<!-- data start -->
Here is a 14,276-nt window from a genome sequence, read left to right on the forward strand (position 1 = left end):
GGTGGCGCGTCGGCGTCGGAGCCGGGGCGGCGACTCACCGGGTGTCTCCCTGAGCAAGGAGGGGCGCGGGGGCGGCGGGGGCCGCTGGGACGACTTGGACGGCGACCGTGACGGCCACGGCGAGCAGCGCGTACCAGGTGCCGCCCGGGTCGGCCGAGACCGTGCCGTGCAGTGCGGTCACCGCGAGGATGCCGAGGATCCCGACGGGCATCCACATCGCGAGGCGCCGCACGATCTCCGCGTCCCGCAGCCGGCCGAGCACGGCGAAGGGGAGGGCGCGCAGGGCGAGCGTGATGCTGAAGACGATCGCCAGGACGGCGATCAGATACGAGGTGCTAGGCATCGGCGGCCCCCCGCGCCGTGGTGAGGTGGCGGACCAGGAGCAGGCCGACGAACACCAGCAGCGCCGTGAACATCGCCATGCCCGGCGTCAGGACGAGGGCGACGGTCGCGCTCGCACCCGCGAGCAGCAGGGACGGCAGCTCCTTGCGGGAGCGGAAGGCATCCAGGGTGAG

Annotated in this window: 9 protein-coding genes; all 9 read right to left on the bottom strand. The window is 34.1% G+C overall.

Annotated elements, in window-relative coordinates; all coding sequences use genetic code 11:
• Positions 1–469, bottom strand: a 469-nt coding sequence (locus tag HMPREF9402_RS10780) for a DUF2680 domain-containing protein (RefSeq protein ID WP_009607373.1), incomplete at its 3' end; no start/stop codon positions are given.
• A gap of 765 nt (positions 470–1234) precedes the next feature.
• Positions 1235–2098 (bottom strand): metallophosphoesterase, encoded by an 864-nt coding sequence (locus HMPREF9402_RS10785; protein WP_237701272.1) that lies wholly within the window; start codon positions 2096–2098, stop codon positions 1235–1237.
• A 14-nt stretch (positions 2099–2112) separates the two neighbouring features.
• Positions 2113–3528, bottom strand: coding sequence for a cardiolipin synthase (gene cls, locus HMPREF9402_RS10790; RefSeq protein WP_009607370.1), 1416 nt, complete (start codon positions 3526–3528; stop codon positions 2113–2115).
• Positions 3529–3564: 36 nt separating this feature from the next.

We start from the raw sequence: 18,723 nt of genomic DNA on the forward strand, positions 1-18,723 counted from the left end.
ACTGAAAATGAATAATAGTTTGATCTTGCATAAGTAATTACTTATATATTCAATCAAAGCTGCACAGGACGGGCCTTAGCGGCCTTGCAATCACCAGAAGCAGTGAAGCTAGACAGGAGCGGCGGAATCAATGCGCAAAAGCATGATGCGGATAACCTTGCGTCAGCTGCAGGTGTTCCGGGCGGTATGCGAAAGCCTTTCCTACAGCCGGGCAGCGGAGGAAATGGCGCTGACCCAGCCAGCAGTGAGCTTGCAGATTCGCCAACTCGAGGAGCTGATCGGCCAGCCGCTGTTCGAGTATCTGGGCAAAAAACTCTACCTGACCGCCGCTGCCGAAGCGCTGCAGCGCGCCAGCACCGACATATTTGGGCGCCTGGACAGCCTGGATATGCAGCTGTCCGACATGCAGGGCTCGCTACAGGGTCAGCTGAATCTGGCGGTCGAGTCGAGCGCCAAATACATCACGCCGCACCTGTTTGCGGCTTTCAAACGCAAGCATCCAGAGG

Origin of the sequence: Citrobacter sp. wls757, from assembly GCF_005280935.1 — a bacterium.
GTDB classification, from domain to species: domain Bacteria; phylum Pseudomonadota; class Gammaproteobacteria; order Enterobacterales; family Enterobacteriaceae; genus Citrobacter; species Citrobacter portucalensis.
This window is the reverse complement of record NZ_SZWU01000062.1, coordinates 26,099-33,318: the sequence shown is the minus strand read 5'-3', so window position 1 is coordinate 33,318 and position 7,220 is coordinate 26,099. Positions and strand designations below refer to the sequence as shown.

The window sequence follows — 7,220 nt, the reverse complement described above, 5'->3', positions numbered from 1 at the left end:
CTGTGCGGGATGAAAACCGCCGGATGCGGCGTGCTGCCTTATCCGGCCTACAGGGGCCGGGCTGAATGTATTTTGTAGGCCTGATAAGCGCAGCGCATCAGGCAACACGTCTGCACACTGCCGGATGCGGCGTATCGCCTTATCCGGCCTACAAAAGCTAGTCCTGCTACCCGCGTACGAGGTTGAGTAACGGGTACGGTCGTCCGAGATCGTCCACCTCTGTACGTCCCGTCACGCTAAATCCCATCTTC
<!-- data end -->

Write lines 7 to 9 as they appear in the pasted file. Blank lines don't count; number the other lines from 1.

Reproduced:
• Positions 1235–2098 (bottom strand): metallophosphoesterase, encoded by an 864-nt coding sequence (locus HMPREF9402_RS10785; protein WP_237701272.1) that lies wholly within the window; start codon positions 2096–2098, stop codon positions 1235–1237.
• A 14-nt stretch (positions 2099–2112) separates the two neighbouring features.
• Positions 2113–3528, bottom strand: coding sequence for a cardiolipin synthase (gene cls, locus HMPREF9402_RS10790; RefSeq protein WP_009607370.1), 1416 nt, complete (start codon positions 3526–3528; stop codon positions 2113–2115).